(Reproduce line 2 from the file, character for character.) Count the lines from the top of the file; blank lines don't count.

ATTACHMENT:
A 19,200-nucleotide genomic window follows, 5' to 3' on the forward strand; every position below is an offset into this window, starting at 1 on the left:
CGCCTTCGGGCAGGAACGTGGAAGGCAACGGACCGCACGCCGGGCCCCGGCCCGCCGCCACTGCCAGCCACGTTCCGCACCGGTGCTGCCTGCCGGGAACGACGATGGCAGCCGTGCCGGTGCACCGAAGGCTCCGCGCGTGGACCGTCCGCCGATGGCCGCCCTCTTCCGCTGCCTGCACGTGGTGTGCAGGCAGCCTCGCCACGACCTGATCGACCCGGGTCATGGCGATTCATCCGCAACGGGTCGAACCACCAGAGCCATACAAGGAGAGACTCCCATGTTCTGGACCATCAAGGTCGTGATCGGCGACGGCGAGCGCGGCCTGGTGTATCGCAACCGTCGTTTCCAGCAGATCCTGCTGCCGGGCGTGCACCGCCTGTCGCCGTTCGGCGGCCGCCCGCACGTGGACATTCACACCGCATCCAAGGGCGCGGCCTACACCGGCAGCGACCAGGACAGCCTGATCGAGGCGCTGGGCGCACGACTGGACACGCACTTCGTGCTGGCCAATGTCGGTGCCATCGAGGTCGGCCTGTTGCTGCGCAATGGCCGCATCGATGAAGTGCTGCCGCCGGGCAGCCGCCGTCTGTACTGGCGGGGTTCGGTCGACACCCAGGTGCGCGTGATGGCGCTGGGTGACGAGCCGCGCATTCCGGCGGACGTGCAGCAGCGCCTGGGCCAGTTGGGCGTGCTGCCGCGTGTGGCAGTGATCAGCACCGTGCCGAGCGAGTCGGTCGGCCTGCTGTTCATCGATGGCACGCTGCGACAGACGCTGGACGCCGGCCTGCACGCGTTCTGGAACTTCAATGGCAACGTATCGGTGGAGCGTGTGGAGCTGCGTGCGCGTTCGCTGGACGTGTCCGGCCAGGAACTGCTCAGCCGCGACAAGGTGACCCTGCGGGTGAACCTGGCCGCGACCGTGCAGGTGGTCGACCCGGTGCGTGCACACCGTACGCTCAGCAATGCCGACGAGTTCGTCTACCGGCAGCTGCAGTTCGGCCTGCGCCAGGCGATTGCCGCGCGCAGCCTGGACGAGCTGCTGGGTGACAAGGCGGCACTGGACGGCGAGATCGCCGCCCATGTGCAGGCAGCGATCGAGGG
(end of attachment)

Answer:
CGCCTTCGGGCAGGAACGTGGAAGGCAACGGACCGCACGCCGGGCCCCGGCCCGCCGCCACTGCCAGCCACGTTCCGCACCGGTGCTGCCTGCCGGGAACGACGATGGCAGCCGTGCCGGTGCACCGAAGGCTCCGCGCGTGGACCGTCCGCCGATGGCCGCCCTCTTCCGCTGCCTGCACGTGGTGTGCAGGCAGCCTCGCCACGACCTGATCGACCCGGGTCATGGCGATTCATCCGCAACGGGTCGAACCACCAGAGCCATACAAGGAGAGACTCCCATGTTCTGGACCATCAAGGTCGTGATCGGCGACGGCGAGCGCGGCCTGGTGTATCGCAACCGTCGTTTCCAGCAGATCCTGCTGCCGGGCGTGCACCGCCTGTCGCCGTTCGGCGGCCGCCCGCACGTGGACATTCACACCGCATCCAAGGGCGCGGCCTACACCGGCAGCGACCAGGACAGCCTGATCGAGGCGCTGGGCGCACGACTGGACACGCACTTCGTGCTGGCCAATGTCGGTGCCATCGAGGTCGGCCTGTTGCTGCGCAATGGCCGCATCGATGAAGTGCTGCCGCCGGGCAGCCGCCGTCTGTACTGGCGGGGTTCGGTCGACACCCAGGTGCGCGTGATGGCGCTGGGTGACGAGCCGCGCATTCCGGCGGACGTGCAGCAGCGCCTGGGCCAGTTGGGCGTGCTGCCGCGTGTGGCAGTGATCAGCACCGTGCCGAGCGAGTCGGTCGGCCTGCTGTTCATCGATGGCACGCTGCGACAGACGCTGGACGCCGGCCTGCACGCGTTCTGGAACTTCAATGGCAACGTATCGGTGGAGCGTGTGGAGCTGCGTGCGCGTTCGCTGGACGTGTCCGGCCAGGAACTGCTCAGCCGCGACAAGGTGACCCTGCGGGTGAACCTGGCCGCGACCGTGCAGGTGGTCGACCCGGTGCGTGCACACCGTACGCTCAGCAATGCCGACGAGTTCGTCTACCGGCAGCTGCAGTTCGGCCTGCGCCAGGCGATTGCCGCGCGCAGCCTGGACGAGCTGCTGGGTGACAAGGCGGCACTGGACGGCGAGATCGCCGCCCATGTGCAGGCAGCGATCGAGGG